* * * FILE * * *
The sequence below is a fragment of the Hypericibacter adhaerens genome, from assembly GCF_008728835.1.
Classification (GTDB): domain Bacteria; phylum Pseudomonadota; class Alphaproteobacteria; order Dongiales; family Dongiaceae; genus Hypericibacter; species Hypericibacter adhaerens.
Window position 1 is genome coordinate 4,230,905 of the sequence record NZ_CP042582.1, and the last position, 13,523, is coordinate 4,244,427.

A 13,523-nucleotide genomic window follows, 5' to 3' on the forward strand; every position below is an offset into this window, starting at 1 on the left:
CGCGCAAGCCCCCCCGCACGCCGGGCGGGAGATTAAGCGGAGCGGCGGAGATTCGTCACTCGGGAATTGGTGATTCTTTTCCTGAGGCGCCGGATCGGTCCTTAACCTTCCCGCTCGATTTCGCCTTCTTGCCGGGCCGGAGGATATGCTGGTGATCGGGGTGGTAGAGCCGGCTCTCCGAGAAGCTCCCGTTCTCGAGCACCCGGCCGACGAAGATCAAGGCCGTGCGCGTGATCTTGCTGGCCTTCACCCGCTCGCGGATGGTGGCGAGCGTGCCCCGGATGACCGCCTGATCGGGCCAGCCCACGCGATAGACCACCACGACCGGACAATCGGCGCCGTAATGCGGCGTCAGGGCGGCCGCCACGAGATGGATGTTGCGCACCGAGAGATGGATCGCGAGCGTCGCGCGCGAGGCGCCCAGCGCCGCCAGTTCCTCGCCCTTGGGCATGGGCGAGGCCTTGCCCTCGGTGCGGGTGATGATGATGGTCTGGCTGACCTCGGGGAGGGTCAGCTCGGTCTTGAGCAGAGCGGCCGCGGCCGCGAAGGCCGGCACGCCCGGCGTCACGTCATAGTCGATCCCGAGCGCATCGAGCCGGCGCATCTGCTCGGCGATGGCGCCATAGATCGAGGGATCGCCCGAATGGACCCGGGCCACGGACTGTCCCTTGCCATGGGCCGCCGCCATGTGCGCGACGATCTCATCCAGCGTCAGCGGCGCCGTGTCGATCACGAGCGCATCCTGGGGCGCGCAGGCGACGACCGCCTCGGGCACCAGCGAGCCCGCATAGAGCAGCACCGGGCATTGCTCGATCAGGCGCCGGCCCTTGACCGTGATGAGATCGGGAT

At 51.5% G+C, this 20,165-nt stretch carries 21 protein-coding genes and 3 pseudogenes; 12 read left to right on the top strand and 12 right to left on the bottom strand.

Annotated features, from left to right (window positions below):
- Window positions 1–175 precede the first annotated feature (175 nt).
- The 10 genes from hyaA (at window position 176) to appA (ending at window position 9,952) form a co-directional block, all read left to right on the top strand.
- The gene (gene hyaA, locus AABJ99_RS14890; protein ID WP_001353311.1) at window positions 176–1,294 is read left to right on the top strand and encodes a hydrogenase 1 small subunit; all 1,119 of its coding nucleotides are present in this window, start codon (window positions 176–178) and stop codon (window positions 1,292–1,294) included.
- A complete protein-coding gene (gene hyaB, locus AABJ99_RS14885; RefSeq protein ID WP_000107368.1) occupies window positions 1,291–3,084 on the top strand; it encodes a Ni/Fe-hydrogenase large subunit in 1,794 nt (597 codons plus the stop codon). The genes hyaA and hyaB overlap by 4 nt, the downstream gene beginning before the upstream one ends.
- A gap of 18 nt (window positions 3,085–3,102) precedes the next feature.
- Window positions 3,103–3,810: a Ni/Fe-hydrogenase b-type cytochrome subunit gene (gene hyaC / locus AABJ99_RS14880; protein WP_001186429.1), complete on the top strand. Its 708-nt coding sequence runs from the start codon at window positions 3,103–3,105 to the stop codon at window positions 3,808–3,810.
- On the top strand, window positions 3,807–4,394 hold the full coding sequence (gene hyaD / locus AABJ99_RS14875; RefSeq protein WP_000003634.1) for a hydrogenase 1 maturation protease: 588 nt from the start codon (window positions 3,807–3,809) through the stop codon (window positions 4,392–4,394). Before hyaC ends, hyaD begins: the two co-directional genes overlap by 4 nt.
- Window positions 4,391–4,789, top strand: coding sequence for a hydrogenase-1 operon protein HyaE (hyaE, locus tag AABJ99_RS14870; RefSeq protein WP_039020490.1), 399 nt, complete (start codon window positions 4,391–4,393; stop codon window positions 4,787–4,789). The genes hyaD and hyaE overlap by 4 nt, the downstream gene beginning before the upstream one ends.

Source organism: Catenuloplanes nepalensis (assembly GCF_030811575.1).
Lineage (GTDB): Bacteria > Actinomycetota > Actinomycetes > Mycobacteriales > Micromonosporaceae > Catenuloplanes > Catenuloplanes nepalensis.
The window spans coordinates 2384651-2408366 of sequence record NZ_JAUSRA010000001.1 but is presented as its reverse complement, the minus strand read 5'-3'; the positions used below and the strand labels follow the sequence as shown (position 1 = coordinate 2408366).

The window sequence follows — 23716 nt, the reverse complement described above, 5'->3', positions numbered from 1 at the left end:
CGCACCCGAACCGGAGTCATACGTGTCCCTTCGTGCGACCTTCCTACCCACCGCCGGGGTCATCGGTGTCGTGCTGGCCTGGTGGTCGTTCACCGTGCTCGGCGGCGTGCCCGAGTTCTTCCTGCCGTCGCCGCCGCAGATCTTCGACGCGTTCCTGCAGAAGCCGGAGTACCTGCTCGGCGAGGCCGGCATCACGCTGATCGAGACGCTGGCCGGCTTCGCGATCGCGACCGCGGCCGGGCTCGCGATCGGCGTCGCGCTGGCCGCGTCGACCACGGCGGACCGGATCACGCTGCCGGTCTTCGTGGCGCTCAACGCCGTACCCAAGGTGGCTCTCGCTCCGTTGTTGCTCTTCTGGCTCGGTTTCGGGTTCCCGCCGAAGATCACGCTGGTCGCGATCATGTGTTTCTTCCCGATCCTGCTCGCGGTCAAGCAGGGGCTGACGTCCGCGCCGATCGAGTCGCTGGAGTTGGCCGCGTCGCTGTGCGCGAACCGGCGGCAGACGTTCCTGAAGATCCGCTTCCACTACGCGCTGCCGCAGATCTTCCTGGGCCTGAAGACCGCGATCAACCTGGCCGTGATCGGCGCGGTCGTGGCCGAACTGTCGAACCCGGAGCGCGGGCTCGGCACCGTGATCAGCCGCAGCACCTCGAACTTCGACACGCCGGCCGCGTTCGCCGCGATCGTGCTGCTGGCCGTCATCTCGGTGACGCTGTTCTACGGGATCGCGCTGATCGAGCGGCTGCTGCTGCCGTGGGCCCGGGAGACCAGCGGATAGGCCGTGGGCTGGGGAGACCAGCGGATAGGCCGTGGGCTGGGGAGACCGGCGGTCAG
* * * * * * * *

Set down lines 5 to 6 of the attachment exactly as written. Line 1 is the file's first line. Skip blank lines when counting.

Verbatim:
CGCGCAAGCCCCCCCGCACGCCGGGCGGGAGATTAAGCGGAGCGGCGGAGATTCGTCACTCGGGAATTGGTGATTCTTTTCCTGAGGCGCCGGATCGGTCCTTAACCTTCCCGCTCGATTTCGCCTTCTTGCCGGGCCGGAGGATATGCTGGTGATCGGGGTGGTAGAGCCGGCTCTCCGAGAAGCTCCCGTTCTCGAGCACCCGGCCGACGAAGATCAAGGCCGTGCGCGTGATCTTGCTGGCCTTCACCCGCTCGCGGATGGTGGCGAGCGTGCCCCGGATGACCGCCTGATCGGGCCAGCCCACGCGATAGACCACCACGACCGGACAATCGGCGCCGTAATGCGGCGTCAGGGCGGCCGCCACGAGATGGATGTTGCGCACCGAGAGATGGATCGCGAGCGTCGCGCGCGAGGCGCCCAGCGCCGCCAGTTCCTCGCCCTTGGGCATGGGCGAGGCCTTGCCCTCGGTGCGGGTGATGATGATGGTCTGGCTGACCTCGGGGAGGGTCAGCTCGGTCTTGAGCAGAGCGGCCGCGGCCGCGAAGGCCGGCACGCCCGGCGTCACGTCATAGTCGATCCCGAGCGCATCGAGCCGGCGCATCTGCTCGGCGATGGCGCCATAGATCGAGGGATCGCCCGAATGGACCCGGGCCACGGACTGTCCCTTGCCATGGGCCGCCGCCATGTGCGCGACGATCTCATCCAGCGTCAGCGGCGCCGTGTCGATCACGAGCGCATCCTGGGGCGCGCAGGCGACGACCGCCTCGGGCACCAGCGAGCCCGCATAGAGCAGCACCGGGCATTGCTCGATCAGGCGCCGGCCCTTGACCGTGATGAGATCGGGAT

At 51.5% G+C, this 20,165-nt stretch carries 21 protein-coding genes and 3 pseudogenes; 12 read left to right on the top strand and 12 right to left on the bottom strand.